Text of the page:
Benefits to Delisting AOCs that go beyond the environment
Posted on: August 3, 2021
Life After Delisting: Wide Community Involvement Can Extend Benefits of  Restoring Areas of Concern | International Joint Commission
Severn Sound is an AOC that has been delisted through RAP

In 1987 the Great Lakes Water Quality Agreement identified 43 Areas of Concern (AOCs) around the Great Lakes with 26 in the United States, 12 in Canada, and 5 binational areas shared between the two countries. AOCs are places where the environmental integrity of an area has been severely degraded in physical, chemical, or biological water quality parameters through human activity. At the time of the designation, these areas lost their ability to properly function and the negative impacts were felt by both aquatic and human life.

In order for an AOC to be delisted, all Beneficial Use Impairments (BUIs) must be remediated to begin the delisting process. There are 14 types of BUIs that range from fish tumours to beach closings to loss of habitat to benthos degradation and everything in between. As of March 2021, eight AOCs have been delisted, two are in the recovery phases and the other 33 AOCs are continuing to have work and develop projects to restore the BUIs of the given AOC. BUIs are removed with targets set by the local Remedial Action Plan (RAP) that include provincial governments, tribal governments, First Nations, Métis, municipal governments, watershed management, local public agencies, and a public advisory council (PAC). Projects are typically funded through the Great Lakes Protection Initiative (GLPI) in Canada.

Delisting an AOC has positive impacts on aquatic ecosystems, but the benefits of delisting an AOC extends beyond the water. AOCs impact both the local community and the ecosystem of an area. These community beneficiaries include nearby First Nations communities, government officials, artists, athletes, planners, anglers and many more. Delisting an AOC involves an ongoing conversation with these beneficiaries to determine the best clean-up option for the particular community.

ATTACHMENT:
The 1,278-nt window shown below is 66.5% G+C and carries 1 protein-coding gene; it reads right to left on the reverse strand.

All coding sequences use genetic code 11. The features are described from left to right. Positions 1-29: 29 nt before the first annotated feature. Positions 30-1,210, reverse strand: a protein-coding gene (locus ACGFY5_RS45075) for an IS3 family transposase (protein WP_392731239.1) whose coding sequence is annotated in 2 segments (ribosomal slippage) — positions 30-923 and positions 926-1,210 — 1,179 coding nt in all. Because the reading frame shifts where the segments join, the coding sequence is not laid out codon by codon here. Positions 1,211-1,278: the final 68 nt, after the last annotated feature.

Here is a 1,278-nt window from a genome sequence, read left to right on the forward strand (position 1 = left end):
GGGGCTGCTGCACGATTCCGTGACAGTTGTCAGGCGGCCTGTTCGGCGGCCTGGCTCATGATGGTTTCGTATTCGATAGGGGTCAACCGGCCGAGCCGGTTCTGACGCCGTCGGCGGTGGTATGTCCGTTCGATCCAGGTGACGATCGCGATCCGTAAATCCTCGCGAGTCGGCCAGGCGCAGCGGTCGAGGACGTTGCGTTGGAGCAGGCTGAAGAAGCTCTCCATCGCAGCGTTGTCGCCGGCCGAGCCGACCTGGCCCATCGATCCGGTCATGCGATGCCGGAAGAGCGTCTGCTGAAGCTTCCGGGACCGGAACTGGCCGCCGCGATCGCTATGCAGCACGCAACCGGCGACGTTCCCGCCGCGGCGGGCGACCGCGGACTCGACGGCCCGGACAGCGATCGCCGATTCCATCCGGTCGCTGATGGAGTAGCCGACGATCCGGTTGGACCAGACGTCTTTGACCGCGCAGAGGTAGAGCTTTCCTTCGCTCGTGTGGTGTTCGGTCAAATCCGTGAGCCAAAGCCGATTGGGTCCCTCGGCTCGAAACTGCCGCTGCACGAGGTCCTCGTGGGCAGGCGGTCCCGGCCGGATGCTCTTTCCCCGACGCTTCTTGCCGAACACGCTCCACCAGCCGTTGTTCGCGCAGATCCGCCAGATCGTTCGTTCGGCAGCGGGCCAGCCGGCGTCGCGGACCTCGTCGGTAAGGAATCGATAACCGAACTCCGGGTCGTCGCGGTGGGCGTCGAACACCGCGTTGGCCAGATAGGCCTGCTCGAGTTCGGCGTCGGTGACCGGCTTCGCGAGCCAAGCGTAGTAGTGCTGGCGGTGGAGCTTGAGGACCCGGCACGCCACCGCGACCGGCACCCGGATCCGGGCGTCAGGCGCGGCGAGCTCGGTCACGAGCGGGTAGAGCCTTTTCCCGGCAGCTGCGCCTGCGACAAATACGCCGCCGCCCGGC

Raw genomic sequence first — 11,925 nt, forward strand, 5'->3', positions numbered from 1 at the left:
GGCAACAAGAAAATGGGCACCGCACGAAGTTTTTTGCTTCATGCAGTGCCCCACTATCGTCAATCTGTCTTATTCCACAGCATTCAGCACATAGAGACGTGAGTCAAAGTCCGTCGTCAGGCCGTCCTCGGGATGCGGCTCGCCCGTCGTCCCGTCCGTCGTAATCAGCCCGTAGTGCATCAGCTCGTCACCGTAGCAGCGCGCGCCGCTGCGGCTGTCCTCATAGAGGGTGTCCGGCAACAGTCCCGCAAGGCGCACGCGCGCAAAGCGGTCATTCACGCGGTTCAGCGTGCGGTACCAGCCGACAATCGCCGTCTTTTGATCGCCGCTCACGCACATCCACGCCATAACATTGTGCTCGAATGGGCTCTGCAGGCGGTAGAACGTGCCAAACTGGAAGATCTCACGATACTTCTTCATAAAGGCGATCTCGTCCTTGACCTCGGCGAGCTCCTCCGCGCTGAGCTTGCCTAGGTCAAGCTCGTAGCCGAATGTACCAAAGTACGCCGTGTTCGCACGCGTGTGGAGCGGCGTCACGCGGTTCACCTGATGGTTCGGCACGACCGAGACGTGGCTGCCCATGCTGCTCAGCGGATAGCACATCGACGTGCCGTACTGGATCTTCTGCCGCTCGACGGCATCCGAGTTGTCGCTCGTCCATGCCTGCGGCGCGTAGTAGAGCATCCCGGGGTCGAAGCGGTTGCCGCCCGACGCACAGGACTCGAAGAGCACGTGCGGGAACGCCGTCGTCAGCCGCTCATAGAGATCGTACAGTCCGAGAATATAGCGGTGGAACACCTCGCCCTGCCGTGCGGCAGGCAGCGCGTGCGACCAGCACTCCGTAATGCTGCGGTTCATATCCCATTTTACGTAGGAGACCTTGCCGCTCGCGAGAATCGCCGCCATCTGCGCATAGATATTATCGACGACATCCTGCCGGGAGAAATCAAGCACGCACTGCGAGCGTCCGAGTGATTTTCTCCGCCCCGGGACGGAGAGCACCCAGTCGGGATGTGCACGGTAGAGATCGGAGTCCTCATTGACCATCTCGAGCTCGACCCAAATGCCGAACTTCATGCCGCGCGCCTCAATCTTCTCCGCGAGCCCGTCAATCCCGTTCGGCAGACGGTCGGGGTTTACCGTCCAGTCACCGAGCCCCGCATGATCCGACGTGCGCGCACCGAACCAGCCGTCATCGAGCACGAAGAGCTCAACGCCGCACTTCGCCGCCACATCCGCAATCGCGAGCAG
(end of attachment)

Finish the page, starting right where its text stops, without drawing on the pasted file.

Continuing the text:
Different indicators need to be established to track the progress of delisting an AOC and addressing the BUIs, these indicators are not exclusively environmental, but can also extend to the economy and human health. Having a broad perspective when addressing AOCs is important because of the far-reaching impacts restoring natural habitats and functions can have on a community.

Delisting an AOC can turn a waterfront that was once degraded with a bad reputation to a vibrant, healthy place, where both the ecosystem and people can flourish. It is important for the community to have representation and engagement from all types of ecosystem beneficiaries to help ensure the longevity of projects and a strong revitalization that everyone benefits from. Community buy-in also helps to keep the waterfront healthy and helps to prevent future degradation after the AOC has been delisted.

Projects aim to clean up and restore degradation while improving human well-being and social equity while protecting and improving natural capital. Without a healthy functional ecosystem, human well-being and social equity are difficult to improve. Delisting AOCs often have a positive impact on property values in AOC communities, as well as increased outdoor recreation, commerce, port or shoreline activity, residential development that’s all supported by a healthy and sustainable environment.

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